The world is changing. Previously calm seas are waking up from their geopolitical slumber and threats to maritime trade are no longer confined to suspicious gunmen. Armed guards and water cannons will not deter the Iranian Revolutionary Guards or the Russian Navy. Razor wire will not prevent anti-ship missiles from cracking a ship’s hull open.
Seafarers are facing an increasingly uncertain and volatile international environment, which renders the current know-how obsolete. To manage this asymmetry, seafarers need to understand the shifting geopolitical context of the shores and the straits that they sail through. Maritime Situational Awareness should therefore not be restricted to the seas. Afloat and ashore are undeniably linked. The question is, are you ready to recognize this and adapt to the changing tide?
Let us consider the Black Sea for a moment. For most of its recent past, the Black Sea was sheltered from geopolitical confrontation and violence by the shadow of the Soviet Union.
When you are venturing in the semi-closed sea today, you might nevertheless encounter Russian warships en route to Syria, American guided missile destroyers on ports calls in Romania, Bulgaria and Georgia, or commercial vessels queuing for hours to access the Azov Sea.
From 1945 to 1990, all Black Sea littoral states, with the exception of Turkey, were either Soviet Union members (Russia, Ukraine, Georgia) or part of the “Iron Curtain” (Romania, Bulgaria). The Black Sea was essentially a “Russian” or “Soviet Lake”.
However, as the Soviet empire imploded in 1991, the region turned into a contested zone, with the Russian Federation forcefully re-asserting exclusive influence in its “near abroad.”
In their quest for European integration and NATO membership, many of the newly independent countries faced military opposition from Moscow. From 1990 onwards, Russia invaded three countries (Moldova, Georgia and Ukraine) and supported armed separatist movements in four regions (Transdnister Republic, South Ossetia and Abkhazia).
In some instances, Russia directly annexed foreign territory, such as Crimea. As all warfighting domains are interlinked, the sea is inseparable from air and land. It did not take long for armed violence to spill over to the sea.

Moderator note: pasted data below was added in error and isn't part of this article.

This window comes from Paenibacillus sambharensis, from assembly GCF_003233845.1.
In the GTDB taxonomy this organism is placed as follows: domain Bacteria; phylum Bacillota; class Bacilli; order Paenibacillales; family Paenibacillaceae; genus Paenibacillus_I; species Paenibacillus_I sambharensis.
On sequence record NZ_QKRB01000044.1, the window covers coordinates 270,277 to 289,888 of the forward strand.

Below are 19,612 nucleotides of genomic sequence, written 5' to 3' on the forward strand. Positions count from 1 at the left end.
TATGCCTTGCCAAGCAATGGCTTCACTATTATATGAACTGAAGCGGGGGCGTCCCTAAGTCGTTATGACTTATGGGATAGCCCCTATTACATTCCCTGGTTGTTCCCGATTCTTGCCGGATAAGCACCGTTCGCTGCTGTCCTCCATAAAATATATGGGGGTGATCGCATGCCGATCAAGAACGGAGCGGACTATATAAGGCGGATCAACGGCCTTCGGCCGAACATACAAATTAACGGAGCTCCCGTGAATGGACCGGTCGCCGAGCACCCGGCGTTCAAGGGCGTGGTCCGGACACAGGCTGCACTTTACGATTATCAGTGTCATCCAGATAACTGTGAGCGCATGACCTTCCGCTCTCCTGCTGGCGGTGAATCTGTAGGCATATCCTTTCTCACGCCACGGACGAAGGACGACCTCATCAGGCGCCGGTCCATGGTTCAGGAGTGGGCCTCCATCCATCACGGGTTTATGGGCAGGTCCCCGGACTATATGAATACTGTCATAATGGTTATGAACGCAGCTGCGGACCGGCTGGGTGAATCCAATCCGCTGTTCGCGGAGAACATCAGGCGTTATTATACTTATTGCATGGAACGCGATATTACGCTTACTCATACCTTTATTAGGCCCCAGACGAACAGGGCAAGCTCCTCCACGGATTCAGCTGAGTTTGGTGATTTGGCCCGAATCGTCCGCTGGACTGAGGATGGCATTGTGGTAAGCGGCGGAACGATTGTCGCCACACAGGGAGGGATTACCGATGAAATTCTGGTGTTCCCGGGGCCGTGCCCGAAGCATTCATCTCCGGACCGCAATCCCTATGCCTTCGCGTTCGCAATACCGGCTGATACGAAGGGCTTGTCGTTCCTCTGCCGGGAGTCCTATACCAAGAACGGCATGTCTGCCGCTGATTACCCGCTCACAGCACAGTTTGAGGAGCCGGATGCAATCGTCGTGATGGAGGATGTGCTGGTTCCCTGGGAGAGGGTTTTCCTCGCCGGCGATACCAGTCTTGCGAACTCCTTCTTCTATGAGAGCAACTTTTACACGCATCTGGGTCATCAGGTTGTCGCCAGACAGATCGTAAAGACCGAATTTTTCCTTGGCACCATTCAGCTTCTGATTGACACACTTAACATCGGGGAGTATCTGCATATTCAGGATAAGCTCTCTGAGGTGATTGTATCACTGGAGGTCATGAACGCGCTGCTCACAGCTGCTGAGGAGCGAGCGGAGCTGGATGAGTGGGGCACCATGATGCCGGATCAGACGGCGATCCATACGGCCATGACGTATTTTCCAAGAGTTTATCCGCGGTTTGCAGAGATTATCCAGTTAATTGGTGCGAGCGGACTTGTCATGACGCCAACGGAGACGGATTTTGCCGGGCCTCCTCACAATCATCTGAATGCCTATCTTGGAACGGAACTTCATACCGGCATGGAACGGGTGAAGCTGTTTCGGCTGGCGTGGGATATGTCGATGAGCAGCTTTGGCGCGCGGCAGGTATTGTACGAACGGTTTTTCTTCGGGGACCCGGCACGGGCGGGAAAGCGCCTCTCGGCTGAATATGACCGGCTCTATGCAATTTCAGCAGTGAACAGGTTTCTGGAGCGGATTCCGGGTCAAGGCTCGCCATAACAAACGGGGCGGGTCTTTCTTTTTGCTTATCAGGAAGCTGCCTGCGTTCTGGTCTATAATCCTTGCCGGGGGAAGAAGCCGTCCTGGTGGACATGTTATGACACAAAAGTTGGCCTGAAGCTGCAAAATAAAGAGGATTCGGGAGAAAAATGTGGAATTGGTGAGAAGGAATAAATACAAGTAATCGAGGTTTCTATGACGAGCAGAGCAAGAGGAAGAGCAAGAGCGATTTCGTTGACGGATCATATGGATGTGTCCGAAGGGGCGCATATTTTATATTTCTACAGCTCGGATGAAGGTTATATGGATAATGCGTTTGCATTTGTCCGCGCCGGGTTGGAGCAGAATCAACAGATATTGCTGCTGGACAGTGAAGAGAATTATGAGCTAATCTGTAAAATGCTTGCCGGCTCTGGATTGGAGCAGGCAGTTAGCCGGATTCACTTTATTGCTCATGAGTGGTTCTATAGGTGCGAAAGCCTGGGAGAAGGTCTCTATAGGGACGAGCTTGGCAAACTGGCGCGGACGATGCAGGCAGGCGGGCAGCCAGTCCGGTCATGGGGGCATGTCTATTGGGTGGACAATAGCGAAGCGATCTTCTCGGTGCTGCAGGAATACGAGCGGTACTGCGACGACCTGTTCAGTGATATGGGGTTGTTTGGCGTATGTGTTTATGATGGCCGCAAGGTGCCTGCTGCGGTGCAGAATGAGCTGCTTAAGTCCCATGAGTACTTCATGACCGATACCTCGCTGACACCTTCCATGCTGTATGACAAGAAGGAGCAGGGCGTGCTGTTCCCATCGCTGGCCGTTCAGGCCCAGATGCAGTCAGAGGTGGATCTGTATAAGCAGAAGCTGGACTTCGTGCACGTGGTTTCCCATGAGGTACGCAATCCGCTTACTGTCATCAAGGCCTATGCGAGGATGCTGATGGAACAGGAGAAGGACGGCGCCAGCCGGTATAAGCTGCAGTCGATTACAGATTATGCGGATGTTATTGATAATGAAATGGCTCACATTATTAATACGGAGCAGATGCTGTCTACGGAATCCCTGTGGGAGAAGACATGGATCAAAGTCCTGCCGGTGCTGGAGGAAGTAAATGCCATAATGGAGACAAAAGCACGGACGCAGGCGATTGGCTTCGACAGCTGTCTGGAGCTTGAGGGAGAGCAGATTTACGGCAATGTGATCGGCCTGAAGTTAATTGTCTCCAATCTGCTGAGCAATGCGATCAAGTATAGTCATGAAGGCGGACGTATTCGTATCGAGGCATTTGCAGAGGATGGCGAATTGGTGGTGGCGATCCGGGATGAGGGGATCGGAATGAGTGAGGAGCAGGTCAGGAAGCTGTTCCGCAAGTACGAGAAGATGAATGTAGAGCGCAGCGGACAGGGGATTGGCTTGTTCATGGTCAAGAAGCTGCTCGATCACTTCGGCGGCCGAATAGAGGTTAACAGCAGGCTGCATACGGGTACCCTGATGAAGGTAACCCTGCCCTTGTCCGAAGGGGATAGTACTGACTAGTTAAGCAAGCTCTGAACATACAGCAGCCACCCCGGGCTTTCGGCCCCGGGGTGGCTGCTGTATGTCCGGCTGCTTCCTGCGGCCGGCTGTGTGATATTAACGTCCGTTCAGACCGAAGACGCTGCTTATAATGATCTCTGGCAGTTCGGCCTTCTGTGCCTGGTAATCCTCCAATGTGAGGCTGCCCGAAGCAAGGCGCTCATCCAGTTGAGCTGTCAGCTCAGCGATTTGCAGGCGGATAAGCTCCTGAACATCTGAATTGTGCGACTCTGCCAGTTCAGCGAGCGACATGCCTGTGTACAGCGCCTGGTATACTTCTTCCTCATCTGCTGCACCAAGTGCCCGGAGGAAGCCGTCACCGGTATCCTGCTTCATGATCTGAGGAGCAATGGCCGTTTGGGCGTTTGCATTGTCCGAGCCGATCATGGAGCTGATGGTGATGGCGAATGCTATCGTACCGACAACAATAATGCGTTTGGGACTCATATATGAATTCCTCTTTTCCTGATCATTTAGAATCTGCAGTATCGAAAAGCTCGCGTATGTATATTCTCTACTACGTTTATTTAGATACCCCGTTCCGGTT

“Fortress” Crimea has essentially been transformed into an “unsinkable aircraft carrier,” which is used by the Russian Navy to project power in the region and mount operations in the Mediterranean Sea.
With the 2014 illegal annexation of Crimea, Russia secured the strategic warm water port in Sevastopol, the headquarters (HQ) of the Russian Black Sea Fleet. The HQ is augmented by a myriad of air-naval installations on the entire peninsula. Following the annexation, Russia has initiated a wholesale military buildup in Crimea.
While Crimea was the first and most important step in Russia’s strategy of commanding the sea, it was not the last one.
As part of its military campaign against Ukraine, Russia blocked the small Kerch Strait that links the Azov and Black Seas in late 2018.
When Crimea was annexed, both shores of the strait became de facto Russian territory.
With the construction of the dual-purpose rail and road Crimean Bridge, the strait received a land link.
Due to its deliberate design, the bridge also acts as a barrier. Large vessels transiting the strait can only sail through a small pillar-free gap underneath the bridge. Moreover, the bridge’s modest elevation prevents vessels larger than 33 meters from passing the strait.
It is estimated that by late 2018, Ukraine’s Azov Sea ports have seen a 25 percent reduction in shipping.
During the November 2018 incident in the Kerch strait, the Russian Navy anchored a large oil tanker under the Crimean bridge, physically blocking the shipping lane between the Azov and Black Seas.
For several hours the region became hotter than the Bab el-Mandeb or the Hormuz straits. Russian naval aviation assets such as helicopter and fighter aircraft as well as combat ships were scrambled to police the area. The risk of uncontained escalation and collateral damage was significant.